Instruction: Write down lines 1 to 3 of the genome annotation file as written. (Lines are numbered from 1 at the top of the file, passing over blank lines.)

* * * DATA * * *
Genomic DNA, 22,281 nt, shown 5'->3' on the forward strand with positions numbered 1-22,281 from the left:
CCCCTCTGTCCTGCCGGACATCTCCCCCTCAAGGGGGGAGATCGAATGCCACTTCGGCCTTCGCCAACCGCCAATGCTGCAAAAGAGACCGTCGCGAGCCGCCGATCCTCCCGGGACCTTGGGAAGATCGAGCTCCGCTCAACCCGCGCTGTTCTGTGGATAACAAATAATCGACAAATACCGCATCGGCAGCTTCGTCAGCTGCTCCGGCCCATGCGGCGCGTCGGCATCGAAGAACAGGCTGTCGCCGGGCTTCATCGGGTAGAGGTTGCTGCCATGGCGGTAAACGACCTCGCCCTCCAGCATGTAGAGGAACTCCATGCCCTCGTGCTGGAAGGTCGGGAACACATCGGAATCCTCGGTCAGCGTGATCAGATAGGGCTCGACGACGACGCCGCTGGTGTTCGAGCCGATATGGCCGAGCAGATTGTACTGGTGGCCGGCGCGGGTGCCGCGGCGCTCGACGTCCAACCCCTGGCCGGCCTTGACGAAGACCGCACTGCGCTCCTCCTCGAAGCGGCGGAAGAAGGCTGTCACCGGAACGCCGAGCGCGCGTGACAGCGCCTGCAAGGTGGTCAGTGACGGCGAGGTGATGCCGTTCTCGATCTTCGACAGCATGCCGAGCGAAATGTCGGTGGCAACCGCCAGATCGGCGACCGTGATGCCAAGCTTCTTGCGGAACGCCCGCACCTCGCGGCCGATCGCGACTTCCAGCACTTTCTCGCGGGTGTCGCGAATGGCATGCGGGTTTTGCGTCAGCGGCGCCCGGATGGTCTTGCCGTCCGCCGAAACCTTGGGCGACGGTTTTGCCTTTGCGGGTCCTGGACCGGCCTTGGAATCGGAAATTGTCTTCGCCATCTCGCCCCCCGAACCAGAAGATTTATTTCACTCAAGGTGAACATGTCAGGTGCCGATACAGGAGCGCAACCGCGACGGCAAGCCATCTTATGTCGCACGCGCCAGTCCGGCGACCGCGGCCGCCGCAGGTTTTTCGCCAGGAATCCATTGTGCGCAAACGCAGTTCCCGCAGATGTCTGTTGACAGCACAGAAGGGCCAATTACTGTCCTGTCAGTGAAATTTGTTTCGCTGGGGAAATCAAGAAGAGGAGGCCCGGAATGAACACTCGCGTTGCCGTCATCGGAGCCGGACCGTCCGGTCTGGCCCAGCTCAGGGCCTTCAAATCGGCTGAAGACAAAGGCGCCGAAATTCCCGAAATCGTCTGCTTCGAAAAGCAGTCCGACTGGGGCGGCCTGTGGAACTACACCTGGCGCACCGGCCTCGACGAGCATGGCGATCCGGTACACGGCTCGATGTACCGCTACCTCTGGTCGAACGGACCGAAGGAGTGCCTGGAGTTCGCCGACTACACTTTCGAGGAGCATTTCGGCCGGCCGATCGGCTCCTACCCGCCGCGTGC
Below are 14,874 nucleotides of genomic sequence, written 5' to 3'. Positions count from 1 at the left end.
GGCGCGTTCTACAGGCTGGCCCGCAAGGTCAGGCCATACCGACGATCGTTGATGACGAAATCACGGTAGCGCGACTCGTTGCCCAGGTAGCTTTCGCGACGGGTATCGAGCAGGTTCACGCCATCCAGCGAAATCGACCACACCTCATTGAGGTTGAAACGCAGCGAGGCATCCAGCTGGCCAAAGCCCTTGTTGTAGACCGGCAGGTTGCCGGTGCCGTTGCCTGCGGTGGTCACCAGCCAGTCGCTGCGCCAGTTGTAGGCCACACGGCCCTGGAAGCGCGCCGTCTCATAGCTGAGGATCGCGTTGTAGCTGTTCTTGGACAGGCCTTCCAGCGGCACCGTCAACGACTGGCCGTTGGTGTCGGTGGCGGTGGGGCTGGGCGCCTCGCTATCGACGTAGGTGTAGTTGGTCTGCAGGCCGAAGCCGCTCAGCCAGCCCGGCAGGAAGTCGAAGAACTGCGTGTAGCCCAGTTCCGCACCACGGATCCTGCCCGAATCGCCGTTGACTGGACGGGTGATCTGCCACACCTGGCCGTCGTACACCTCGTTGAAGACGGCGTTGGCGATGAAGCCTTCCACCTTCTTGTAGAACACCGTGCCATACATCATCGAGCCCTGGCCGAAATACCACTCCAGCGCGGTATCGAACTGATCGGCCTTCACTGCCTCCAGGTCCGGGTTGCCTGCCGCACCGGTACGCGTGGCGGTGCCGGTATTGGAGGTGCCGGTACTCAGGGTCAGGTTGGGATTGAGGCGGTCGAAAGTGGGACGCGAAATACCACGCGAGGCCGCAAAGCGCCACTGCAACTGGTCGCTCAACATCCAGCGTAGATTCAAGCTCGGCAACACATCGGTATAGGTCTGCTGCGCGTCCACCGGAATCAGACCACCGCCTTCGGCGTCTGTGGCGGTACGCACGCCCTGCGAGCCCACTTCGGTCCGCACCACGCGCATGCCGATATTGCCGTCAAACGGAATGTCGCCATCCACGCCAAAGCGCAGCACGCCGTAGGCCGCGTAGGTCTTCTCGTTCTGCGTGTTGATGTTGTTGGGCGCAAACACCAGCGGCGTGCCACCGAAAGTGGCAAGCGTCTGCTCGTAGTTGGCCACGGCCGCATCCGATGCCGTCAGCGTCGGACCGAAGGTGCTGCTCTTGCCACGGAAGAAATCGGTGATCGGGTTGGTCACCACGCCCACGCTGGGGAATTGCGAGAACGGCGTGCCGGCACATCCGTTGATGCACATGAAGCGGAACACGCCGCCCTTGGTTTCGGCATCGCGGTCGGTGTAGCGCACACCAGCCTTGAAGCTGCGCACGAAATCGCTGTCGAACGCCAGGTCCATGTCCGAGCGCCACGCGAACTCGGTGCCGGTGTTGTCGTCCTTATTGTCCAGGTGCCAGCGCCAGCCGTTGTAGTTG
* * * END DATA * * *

Genomic DNA, 22,281 nt, shown 5'->3' on the forward strand with positions numbered 1-22,281 from the left:
CCCCTCTGTCCTGCCGGACATCTCCCCCTCAAGGGGGGAGATCGAATGCCACTTCGGCCTTCGCCAACCGCCAATGCTGCAAAAGAGACCGTCGCGAGCCGCCGATCCTCCCGGGACCTTGGGAAGATCGAGCTCCGCTCAACCCGCGCTGTTCTGTGGATAACAAATAATCGACAAATACCGCATCGGCAGCTTCGTCAGCTGCTCCGGCCCATGCGGCGCGTCGGCATCGAAGAACAGGCTGTCGCCGGGCTTCATCGGGTAGAGGTTGCTGCCATGGCGGTAAACGACCTCGCCCTCCAGCATGTAGAGGAACTCCATGCCCTCGTGCTGGAAGGTCGGGAACACATCGGAATCCTCGGTCAGCGTGATCAGATAGGGCTCGACGACGACGCCGCTGGTGTTCGAGCCGATATGGCCGAGCAGATTGTACTGGTGGCCGGCGCGGGTGCCGCGGCGCTCGACGTCCAACCCCTGGCCGGCCTTGACGAAGACCGCACTGCGCTCCTCCTCGAAGCGGCGGAAGAAGGCTGTCACCGGAACGCCGAGCGCGCGTGACAGCGCCTGCAAGGTGGTCAGTGACGGCGAGGTGATGCCGTTCTCGATCTTCGACAGCATGCCGAGCGAAATGTCGGTGGCAACCGCCAGATCGGCGACCGTGATGCCAAGCTTCTTGCGGAACGCCCGCACCTCGCGGCCGATCGCGACTTCCAGCACTTTCTCGCGGGTGTCGCGAATGGCATGCGGGTTTTGCGTCAGCGGCGCCCGGATGGTCTTGCCGTCCGCCGAAACCTTGGGCGACGGTTTTGCCTTTGCGGGTCCTGGACCGGCCTTGGAATCGGAAATTGTCTTCGCCATCTCGCCCCCCGAACCAGAAGATTTATTTCACTCAAGGTGAACATGTCAGGTGCCGATACAGGAGCGCAACCGCGACGGCAAGCCATCTTATGTCGCACGCGCCAGTCCGGCGACCGCGGCCGCCGCAGGTTTTTCGCCAGGAATCCATTGTGCGCAAACGCAGTTCCCGCAGATGTCTGTTGACAGCACAGAAGGGCCAATTACTGTCCTGTCAGTGAAATTTGTTTCGCTGGGGAAATCAAGAAGAGGAGGCCCGGAATGAACACTCGCGTTGCCGTCATCGGAGCCGGACCGTCCGGTCTGGCCCAGCTCAGGGCCTTCAAATCGGCTGAAGACAAAGGCGCCGAAATTCCCGAAATCGTCTGCTTCGAAAAGCAGTCCGACTGGGGCGGCCTGTGGAACTACACCTGGCGCACCGGCCTCGACGAGCATGGCGATCCGGTACACGGCTCGATGTACCGCTACCTCTGGTCGAACGGACCGAAGGAGTGCCTGGAGTTCGCCGACTACACTTTCGAGGAGCATTTCGGCCGGCCGATCGGCTCCTACCCGCCGCGTGC
Below are 14,874 nucleotides of genomic sequence, written 5' to 3'. Positions count from 1 at the left end.